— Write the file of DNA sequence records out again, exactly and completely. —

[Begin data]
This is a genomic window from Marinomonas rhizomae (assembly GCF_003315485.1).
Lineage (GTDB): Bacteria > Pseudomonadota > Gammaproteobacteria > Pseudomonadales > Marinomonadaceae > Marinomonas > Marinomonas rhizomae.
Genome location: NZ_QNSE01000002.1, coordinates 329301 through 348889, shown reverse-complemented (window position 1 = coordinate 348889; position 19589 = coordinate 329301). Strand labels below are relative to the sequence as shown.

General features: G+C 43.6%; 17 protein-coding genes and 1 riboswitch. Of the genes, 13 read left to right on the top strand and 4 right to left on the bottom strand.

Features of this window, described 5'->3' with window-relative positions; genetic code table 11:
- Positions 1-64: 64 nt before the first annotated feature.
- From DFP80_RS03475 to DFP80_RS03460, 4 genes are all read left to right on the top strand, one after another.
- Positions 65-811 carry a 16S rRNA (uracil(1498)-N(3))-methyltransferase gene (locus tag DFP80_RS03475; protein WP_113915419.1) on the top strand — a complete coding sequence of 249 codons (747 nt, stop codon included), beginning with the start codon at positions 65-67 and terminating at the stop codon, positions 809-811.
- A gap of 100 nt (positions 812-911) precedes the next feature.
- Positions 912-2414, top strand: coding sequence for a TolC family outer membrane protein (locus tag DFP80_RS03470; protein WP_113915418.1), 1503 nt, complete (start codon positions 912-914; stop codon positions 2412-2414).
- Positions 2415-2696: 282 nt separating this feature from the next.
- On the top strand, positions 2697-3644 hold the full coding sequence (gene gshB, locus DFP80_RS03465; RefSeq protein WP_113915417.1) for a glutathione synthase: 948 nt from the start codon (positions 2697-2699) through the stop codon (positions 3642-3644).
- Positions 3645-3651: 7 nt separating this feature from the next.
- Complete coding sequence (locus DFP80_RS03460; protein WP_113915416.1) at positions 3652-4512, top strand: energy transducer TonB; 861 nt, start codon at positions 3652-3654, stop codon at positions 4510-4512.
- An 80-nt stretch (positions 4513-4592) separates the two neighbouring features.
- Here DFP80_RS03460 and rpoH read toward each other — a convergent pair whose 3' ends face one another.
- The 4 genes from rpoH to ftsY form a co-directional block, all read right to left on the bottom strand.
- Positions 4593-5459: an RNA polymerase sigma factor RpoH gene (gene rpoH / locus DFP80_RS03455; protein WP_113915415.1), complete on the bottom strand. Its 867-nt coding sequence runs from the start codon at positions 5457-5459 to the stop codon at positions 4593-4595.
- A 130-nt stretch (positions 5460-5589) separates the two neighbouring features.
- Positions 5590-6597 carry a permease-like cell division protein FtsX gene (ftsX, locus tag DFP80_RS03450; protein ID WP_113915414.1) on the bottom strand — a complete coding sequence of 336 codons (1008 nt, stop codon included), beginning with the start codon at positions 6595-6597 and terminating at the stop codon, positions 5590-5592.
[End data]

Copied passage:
This is a genomic window from Marinomonas rhizomae (assembly GCF_003315485.1).
Lineage (GTDB): Bacteria > Pseudomonadota > Gammaproteobacteria > Pseudomonadales > Marinomonadaceae > Marinomonas > Marinomonas rhizomae.
Genome location: NZ_QNSE01000002.1, coordinates 329301 through 348889, shown reverse-complemented (window position 1 = coordinate 348889; position 19589 = coordinate 329301). Strand labels below are relative to the sequence as shown.

General features: G+C 43.6%; 17 protein-coding genes and 1 riboswitch. Of the genes, 13 read left to right on the top strand and 4 right to left on the bottom strand.

Features of this window, described 5'->3' with window-relative positions; genetic code table 11:
- Positions 1-64: 64 nt before the first annotated feature.
- From DFP80_RS03475 to DFP80_RS03460, 4 genes are all read left to right on the top strand, one after another.
- Positions 65-811 carry a 16S rRNA (uracil(1498)-N(3))-methyltransferase gene (locus tag DFP80_RS03475; protein WP_113915419.1) on the top strand — a complete coding sequence of 249 codons (747 nt, stop codon included), beginning with the start codon at positions 65-67 and terminating at the stop codon, positions 809-811.
- A gap of 100 nt (positions 812-911) precedes the next feature.
- Positions 912-2414, top strand: coding sequence for a TolC family outer membrane protein (locus tag DFP80_RS03470; protein WP_113915418.1), 1503 nt, complete (start codon positions 912-914; stop codon positions 2412-2414).
- Positions 2415-2696: 282 nt separating this feature from the next.
- On the top strand, positions 2697-3644 hold the full coding sequence (gene gshB, locus DFP80_RS03465; RefSeq protein WP_113915417.1) for a glutathione synthase: 948 nt from the start codon (positions 2697-2699) through the stop codon (positions 3642-3644).
- Positions 3645-3651: 7 nt separating this feature from the next.
- Complete coding sequence (locus DFP80_RS03460; protein WP_113915416.1) at positions 3652-4512, top strand: energy transducer TonB; 861 nt, start codon at positions 3652-3654, stop codon at positions 4510-4512.
- An 80-nt stretch (positions 4513-4592) separates the two neighbouring features.
- Here DFP80_RS03460 and rpoH read toward each other — a convergent pair whose 3' ends face one another.
- The 4 genes from rpoH to ftsY form a co-directional block, all read right to left on the bottom strand.
- Positions 4593-5459: an RNA polymerase sigma factor RpoH gene (gene rpoH / locus DFP80_RS03455; protein WP_113915415.1), complete on the bottom strand. Its 867-nt coding sequence runs from the start codon at positions 5457-5459 to the stop codon at positions 4593-4595.
- A 130-nt stretch (positions 5460-5589) separates the two neighbouring features.
- Positions 5590-6597 carry a permease-like cell division protein FtsX gene (ftsX, locus tag DFP80_RS03450; protein ID WP_113915414.1) on the bottom strand — a complete coding sequence of 336 codons (1008 nt, stop codon included), beginning with the start codon at positions 6595-6597 and terminating at the stop codon, positions 5590-5592.